Multi-hybrid planting research picking up speed

Down in the Weeds: Central Valley Ag's Keith Byerly discusses the potential for multi-hybrid planting in Nebraska.

Note: You can listen to my conversation with Keith Byerly by clicking on the Soundcloud link above.

Last year, Central Valley Ag kicked off research using a multi-hybrid planter at several locations throughout Nebraska and Kansas. Recently, we caught up with Keith Byerly, Advanced Cropping Systems manager with CVA, on takeaways from the first year of multi-hybrid planting research — including the best way to delineate management zones for different hybrids.

While this includes electrical conductivity as the base layer, as well as elevation and topography, Byerly notes there's a "human element" that goes into the decision process as well — and that includes on-the-ground knowledge of the field.

"In one field, you may decide to put a racehorse hybrid down in the low ground and put a defensive hybrid on your clay hills, or up on your knobs, or whatever your ground type is, and you can go to the next field and the soil's just a little bit different or the terrain's a little bit different, and I need to put that defensive hybrid with a better disease package down in the bottom ground to fight the gray leaf spot, to fight he different diseases we're going to see down there," he explains. "At the end of the day, that human element really kicks in, and means it's not just as easy as pushing a button on your computer or sending it off and letting big data make the decision, because the field conditions can change ever so slightly. But that has a huge effect on how you make those hybrid decisions."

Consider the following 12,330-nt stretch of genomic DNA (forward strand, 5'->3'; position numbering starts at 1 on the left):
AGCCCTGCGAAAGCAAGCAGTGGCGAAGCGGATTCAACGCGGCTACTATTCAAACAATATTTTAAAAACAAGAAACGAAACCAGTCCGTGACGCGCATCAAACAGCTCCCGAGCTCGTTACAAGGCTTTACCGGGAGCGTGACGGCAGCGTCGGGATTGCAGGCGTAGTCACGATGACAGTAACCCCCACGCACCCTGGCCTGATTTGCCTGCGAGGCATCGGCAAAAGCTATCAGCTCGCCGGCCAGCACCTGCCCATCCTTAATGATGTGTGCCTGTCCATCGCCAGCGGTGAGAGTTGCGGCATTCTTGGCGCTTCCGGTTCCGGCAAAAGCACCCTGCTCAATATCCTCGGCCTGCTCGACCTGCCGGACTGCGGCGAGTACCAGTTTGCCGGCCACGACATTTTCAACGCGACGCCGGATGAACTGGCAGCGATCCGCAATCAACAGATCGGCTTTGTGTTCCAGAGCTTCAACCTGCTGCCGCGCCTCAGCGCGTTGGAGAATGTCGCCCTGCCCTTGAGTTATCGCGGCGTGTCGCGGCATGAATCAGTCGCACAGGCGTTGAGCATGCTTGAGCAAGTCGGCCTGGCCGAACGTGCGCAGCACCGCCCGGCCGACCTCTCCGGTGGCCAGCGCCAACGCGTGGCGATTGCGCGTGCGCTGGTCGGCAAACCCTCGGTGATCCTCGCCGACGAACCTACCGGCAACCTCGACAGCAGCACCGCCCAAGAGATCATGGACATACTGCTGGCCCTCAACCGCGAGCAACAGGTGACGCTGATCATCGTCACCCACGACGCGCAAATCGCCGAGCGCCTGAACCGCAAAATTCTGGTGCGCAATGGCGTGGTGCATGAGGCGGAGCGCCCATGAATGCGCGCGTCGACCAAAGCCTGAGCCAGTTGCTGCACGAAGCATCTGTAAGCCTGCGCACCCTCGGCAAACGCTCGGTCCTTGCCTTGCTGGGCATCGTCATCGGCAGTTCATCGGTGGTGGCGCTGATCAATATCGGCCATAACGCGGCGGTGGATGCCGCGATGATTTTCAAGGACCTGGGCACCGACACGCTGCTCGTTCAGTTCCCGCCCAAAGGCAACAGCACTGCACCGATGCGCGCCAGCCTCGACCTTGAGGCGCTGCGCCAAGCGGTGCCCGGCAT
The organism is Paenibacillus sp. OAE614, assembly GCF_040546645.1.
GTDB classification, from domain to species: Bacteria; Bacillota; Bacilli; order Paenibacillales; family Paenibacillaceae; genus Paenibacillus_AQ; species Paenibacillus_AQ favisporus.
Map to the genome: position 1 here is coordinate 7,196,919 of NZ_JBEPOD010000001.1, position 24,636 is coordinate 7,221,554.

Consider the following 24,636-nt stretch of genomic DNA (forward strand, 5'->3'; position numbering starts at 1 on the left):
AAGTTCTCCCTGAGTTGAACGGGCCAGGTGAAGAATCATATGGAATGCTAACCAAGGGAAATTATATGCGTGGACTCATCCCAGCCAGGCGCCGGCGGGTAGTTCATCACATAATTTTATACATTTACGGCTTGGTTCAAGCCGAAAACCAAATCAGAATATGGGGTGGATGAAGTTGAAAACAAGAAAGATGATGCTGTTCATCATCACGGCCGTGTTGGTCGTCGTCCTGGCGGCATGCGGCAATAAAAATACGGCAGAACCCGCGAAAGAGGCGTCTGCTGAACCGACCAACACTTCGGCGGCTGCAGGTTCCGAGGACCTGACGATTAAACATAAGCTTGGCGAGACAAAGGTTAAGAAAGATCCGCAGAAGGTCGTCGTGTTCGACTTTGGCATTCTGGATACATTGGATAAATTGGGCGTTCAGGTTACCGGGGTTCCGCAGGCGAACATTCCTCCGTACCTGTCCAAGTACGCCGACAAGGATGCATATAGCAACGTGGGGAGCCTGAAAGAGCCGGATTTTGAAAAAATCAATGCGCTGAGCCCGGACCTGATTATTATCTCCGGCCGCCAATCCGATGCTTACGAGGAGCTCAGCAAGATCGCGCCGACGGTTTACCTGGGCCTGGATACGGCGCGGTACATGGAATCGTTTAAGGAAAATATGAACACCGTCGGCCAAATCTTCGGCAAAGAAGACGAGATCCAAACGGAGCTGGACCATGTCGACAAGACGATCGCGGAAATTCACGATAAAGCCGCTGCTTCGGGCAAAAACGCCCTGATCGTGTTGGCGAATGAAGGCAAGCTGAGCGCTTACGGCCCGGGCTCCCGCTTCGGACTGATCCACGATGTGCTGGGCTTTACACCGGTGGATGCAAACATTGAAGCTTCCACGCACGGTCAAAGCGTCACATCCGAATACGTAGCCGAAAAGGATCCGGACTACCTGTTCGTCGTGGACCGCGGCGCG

Rather than using a new planter equipped with multi-hybrid capabilities right out of the factory, CVA is using an older planter retrofitted to plant multi-hybrid.

"We talk about taking the planter you have and making it the planter you want – in our case we've got a John Deere 7000 series bar, with 7200 row units on it that we have Precision Planting's vSet Select system on it, and vDrives, and DeltaForce and SmartFirmers," Byerly says.

"We've got all this technology on a bar that's 30-some years old right now," he adds. "If you've got a good bar, there's no limitation to what you can do with the planter you have. We can set it up to do those multi-hybrid things without the investment of that $70,000 or $80,000 that goes into a new bar."

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